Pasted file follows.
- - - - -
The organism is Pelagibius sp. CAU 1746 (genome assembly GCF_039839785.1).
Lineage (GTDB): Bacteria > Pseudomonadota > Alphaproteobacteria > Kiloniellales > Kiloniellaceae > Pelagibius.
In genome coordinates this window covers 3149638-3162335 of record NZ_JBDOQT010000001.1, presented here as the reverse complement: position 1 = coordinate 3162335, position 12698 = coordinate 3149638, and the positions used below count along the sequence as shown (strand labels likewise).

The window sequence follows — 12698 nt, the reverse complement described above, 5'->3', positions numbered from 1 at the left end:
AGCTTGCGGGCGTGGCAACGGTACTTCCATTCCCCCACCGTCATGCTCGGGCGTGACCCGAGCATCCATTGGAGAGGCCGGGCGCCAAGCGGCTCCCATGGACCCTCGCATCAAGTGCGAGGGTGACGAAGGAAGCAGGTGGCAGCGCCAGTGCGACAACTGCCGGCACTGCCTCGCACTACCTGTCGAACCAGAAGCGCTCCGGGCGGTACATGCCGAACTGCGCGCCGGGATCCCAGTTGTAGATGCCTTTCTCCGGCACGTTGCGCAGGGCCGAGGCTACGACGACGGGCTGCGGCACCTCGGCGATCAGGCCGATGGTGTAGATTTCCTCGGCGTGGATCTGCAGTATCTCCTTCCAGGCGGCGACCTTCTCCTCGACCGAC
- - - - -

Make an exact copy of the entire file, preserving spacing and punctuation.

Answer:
The organism is Pelagibius sp. CAU 1746 (genome assembly GCF_039839785.1).
Lineage (GTDB): Bacteria > Pseudomonadota > Alphaproteobacteria > Kiloniellales > Kiloniellaceae > Pelagibius.
In genome coordinates this window covers 3149638-3162335 of record NZ_JBDOQT010000001.1, presented here as the reverse complement: position 1 = coordinate 3162335, position 12698 = coordinate 3149638, and the positions used below count along the sequence as shown (strand labels likewise).

The window sequence follows — 12698 nt, the reverse complement described above, 5'->3', positions numbered from 1 at the left end:
AGCTTGCGGGCGTGGCAACGGTACTTCCATTCCCCCACCGTCATGCTCGGGCGTGACCCGAGCATCCATTGGAGAGGCCGGGCGCCAAGCGGCTCCCATGGACCCTCGCATCAAGTGCGAGGGTGACGAAGGAAGCAGGTGGCAGCGCCAGTGCGACAACTGCCGGCACTGCCTCGCACTACCTGTCGAACCAGAAGCGCTCCGGGCGGTACATGCCGAACTGCGCGCCGGGATCCCAGTTGTAGATGCCTTTCTCCGGCACGTTGCGCAGGGCCGAGGCTACGACGACGGGCTGCGGCACCTCGGCGATCAGGCCGATGGTGTAGATTTCCTCGGCGTGGATCTGCAGTATCTCCTTCCAGGCGGCGACCTTCTCCTCGACCGAC